Write for Humanity
A blog dedicated to democracy, human rights and social justice issues in the UK
Recently from the Blog
It is almost six months since I initially wrote on the appalling decision by the UK government to cut foreign aid by £4bn across the world. At the time, the government’s decision was met by disbelief. While the whole world struggled with the pandemic, the UK chose to insulate themselves and cut funds to those that need it most around the globe.
If ministers are to be believed, we should not concern ourselves with who it was that initially funded the £58,000 refurbishment of the Prime Minister’s flat. When interviewed, ministers willing divulge that the Prime Minister ultimately footed the bill, but they become curiously tight-lipped when, having failed to answer it, the question is asked of them again – this time with greater emphasis on the initially.
The UK is officially no longer institutionally racist, and in fact we should be seen as a shining example to other white-majority countries when it comes to tackling racism. These were just some of the conclusions of the recent Sewell Report, published by the Commission on Race and Ethnic Disparities.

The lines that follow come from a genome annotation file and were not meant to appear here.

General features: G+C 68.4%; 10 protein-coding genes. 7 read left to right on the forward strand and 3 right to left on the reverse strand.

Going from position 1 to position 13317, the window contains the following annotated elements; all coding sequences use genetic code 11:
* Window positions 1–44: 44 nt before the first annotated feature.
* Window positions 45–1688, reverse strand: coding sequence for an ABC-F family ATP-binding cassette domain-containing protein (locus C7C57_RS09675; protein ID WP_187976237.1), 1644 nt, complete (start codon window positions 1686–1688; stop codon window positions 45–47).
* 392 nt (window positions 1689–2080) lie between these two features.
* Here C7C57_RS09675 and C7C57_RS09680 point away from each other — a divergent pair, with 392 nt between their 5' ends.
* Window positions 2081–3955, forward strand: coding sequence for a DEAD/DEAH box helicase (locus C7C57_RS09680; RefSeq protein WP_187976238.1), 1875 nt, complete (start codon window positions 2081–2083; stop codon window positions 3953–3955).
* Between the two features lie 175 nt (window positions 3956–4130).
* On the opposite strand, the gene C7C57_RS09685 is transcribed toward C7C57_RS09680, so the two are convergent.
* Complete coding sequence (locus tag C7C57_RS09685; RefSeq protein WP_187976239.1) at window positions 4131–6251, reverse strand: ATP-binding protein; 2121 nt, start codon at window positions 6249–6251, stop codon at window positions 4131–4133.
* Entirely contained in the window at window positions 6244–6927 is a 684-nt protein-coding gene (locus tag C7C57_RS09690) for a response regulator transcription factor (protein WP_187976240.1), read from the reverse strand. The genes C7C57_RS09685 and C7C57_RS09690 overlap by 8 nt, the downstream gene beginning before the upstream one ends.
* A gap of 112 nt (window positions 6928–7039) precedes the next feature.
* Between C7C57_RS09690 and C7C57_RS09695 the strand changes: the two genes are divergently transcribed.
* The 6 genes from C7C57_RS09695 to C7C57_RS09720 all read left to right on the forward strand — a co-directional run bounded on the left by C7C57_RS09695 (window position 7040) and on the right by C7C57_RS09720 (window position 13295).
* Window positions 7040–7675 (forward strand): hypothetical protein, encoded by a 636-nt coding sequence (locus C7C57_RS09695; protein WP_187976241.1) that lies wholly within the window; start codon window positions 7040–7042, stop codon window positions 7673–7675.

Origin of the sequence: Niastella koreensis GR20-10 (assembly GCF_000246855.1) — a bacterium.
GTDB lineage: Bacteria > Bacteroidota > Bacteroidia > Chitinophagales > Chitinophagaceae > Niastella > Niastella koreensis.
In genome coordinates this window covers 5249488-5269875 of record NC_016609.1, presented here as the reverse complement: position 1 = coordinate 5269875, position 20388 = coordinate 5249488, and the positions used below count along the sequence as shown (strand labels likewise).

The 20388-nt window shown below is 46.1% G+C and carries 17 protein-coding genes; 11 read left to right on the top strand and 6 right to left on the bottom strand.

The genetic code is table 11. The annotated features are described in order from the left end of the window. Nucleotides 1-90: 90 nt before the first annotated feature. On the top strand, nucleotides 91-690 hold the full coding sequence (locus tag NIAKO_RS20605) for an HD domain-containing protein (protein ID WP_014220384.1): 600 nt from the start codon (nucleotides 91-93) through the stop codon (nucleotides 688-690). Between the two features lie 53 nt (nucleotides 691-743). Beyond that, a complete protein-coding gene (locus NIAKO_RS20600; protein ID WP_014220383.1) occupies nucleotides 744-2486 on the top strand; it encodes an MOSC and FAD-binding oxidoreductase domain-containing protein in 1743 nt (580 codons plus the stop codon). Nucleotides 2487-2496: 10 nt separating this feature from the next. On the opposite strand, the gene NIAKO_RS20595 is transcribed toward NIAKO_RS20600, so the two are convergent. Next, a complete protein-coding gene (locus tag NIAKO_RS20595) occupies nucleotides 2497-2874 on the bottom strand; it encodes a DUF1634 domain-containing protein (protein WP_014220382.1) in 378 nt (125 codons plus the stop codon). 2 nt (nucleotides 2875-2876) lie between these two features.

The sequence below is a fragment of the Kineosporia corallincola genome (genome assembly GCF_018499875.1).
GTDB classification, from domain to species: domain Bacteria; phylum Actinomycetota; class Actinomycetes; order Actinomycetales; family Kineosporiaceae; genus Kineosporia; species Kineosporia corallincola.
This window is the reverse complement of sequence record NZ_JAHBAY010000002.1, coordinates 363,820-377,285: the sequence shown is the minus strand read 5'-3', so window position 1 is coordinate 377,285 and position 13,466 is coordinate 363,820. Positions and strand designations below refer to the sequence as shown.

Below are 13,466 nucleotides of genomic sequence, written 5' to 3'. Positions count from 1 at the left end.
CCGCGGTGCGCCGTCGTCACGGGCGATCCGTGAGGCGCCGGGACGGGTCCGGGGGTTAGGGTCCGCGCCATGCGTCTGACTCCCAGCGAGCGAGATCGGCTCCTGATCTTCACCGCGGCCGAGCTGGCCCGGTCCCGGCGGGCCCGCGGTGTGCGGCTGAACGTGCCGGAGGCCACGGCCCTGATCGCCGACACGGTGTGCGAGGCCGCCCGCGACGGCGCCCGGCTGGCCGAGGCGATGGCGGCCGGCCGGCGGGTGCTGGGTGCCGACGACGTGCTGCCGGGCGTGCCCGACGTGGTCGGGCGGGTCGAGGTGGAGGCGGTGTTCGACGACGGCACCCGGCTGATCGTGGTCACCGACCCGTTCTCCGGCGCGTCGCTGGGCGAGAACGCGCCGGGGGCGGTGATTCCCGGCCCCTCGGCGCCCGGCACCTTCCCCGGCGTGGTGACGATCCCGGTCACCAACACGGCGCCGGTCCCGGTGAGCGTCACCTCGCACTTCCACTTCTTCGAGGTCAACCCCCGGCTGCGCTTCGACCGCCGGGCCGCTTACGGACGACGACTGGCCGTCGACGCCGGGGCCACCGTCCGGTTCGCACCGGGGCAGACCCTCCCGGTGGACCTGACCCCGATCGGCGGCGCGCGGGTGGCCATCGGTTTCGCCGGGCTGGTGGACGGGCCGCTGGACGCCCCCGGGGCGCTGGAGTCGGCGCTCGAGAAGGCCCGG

On 18 June 1984 – a literary coincidence, perhaps – thousands of striking miners gathered outside Orgreave coking plant. The miners sought to prevent lorries carrying coke from leaving the plant in the hope that it would allow them to pressurise the government into keeping the pits open, and thereby safeguard their jobs and communities. This was their protest.
It is now almost 10 months since the tragic death of George Floyd and the ensuing global anti-racism protests. With the trial of Derek Chauvin, the police officer that caused the death of George Floyd, set to begin in the coming weeks, it is a good time to assess where we are in terms of the eradication of racism in the UK.
Breaking the law: the curious incident(s) of the Health Secretary’s failure to publish COVID-19 contracts
A high court judge has ruled that Matt Hancock, the Secretary of State for Health and Social Care, acted unlawfully by failing to publish details of the government’s multibillion-pound COVID-19 contracts within the required 30-day period. The Secretary of State dismissed the ruling as simply a case of “delayed paperwork”.